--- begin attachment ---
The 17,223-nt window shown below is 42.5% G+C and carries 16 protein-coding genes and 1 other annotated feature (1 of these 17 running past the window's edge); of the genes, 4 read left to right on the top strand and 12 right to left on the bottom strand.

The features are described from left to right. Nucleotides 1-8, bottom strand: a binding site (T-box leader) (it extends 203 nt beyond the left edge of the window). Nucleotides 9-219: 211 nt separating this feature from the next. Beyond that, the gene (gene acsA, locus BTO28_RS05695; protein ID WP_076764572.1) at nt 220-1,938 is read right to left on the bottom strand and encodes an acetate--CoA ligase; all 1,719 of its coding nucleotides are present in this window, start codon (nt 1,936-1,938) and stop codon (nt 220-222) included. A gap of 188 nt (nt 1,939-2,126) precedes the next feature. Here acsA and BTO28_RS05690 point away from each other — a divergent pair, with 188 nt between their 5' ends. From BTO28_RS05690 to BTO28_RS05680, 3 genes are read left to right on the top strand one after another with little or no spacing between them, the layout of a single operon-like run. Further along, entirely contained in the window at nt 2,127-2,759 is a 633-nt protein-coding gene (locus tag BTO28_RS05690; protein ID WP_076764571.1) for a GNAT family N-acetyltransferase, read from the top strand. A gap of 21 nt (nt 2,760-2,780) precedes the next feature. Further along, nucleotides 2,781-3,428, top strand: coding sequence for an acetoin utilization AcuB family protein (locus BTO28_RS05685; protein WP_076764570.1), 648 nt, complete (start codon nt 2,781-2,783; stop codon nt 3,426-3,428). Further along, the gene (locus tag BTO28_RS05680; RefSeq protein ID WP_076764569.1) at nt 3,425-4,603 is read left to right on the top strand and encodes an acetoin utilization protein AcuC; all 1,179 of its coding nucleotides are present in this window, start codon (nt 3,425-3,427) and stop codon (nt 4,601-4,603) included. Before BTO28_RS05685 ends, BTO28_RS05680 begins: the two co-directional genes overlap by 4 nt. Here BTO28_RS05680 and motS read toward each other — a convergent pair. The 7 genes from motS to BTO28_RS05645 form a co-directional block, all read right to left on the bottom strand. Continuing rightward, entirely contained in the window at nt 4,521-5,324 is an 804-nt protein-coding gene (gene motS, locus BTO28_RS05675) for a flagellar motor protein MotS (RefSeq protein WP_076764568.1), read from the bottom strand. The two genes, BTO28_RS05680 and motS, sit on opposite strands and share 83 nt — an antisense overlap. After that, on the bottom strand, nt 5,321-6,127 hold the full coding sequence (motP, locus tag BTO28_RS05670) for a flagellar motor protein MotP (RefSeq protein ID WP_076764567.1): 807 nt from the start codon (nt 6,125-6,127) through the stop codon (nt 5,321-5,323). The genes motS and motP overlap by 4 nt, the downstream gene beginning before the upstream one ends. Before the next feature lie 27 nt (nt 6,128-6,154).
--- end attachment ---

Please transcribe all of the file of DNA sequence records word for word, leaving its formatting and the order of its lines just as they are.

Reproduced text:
The 17,223-nt window shown below is 42.5% G+C and carries 16 protein-coding genes and 1 other annotated feature (1 of these 17 running past the window's edge); of the genes, 4 read left to right on the top strand and 12 right to left on the bottom strand.

The features are described from left to right. Nucleotides 1-8, bottom strand: a binding site (T-box leader) (it extends 203 nt beyond the left edge of the window). Nucleotides 9-219: 211 nt separating this feature from the next. Beyond that, the gene (gene acsA, locus BTO28_RS05695; protein ID WP_076764572.1) at nt 220-1,938 is read right to left on the bottom strand and encodes an acetate--CoA ligase; all 1,719 of its coding nucleotides are present in this window, start codon (nt 1,936-1,938) and stop codon (nt 220-222) included. A gap of 188 nt (nt 1,939-2,126) precedes the next feature. Here acsA and BTO28_RS05690 point away from each other — a divergent pair, with 188 nt between their 5' ends. From BTO28_RS05690 to BTO28_RS05680, 3 genes are read left to right on the top strand one after another with little or no spacing between them, the layout of a single operon-like run. Further along, entirely contained in the window at nt 2,127-2,759 is a 633-nt protein-coding gene (locus tag BTO28_RS05690; protein ID WP_076764571.1) for a GNAT family N-acetyltransferase, read from the top strand. A gap of 21 nt (nt 2,760-2,780) precedes the next feature. Further along, nucleotides 2,781-3,428, top strand: coding sequence for an acetoin utilization AcuB family protein (locus BTO28_RS05685; protein WP_076764570.1), 648 nt, complete (start codon nt 2,781-2,783; stop codon nt 3,426-3,428). Further along, the gene (locus tag BTO28_RS05680; RefSeq protein ID WP_076764569.1) at nt 3,425-4,603 is read left to right on the top strand and encodes an acetoin utilization protein AcuC; all 1,179 of its coding nucleotides are present in this window, start codon (nt 3,425-3,427) and stop codon (nt 4,601-4,603) included. Before BTO28_RS05685 ends, BTO28_RS05680 begins: the two co-directional genes overlap by 4 nt. Here BTO28_RS05680 and motS read toward each other — a convergent pair. The 7 genes from motS to BTO28_RS05645 form a co-directional block, all read right to left on the bottom strand. Continuing rightward, entirely contained in the window at nt 4,521-5,324 is an 804-nt protein-coding gene (gene motS, locus BTO28_RS05675) for a flagellar motor protein MotS (RefSeq protein WP_076764568.1), read from the bottom strand. The two genes, BTO28_RS05680 and motS, sit on opposite strands and share 83 nt — an antisense overlap. After that, on the bottom strand, nt 5,321-6,127 hold the full coding sequence (motP, locus tag BTO28_RS05670) for a flagellar motor protein MotP (RefSeq protein ID WP_076764567.1): 807 nt from the start codon (nt 6,125-6,127) through the stop codon (nt 5,321-5,323). The genes motS and motP overlap by 4 nt, the downstream gene beginning before the upstream one ends. Before the next feature lie 27 nt (nt 6,128-6,154).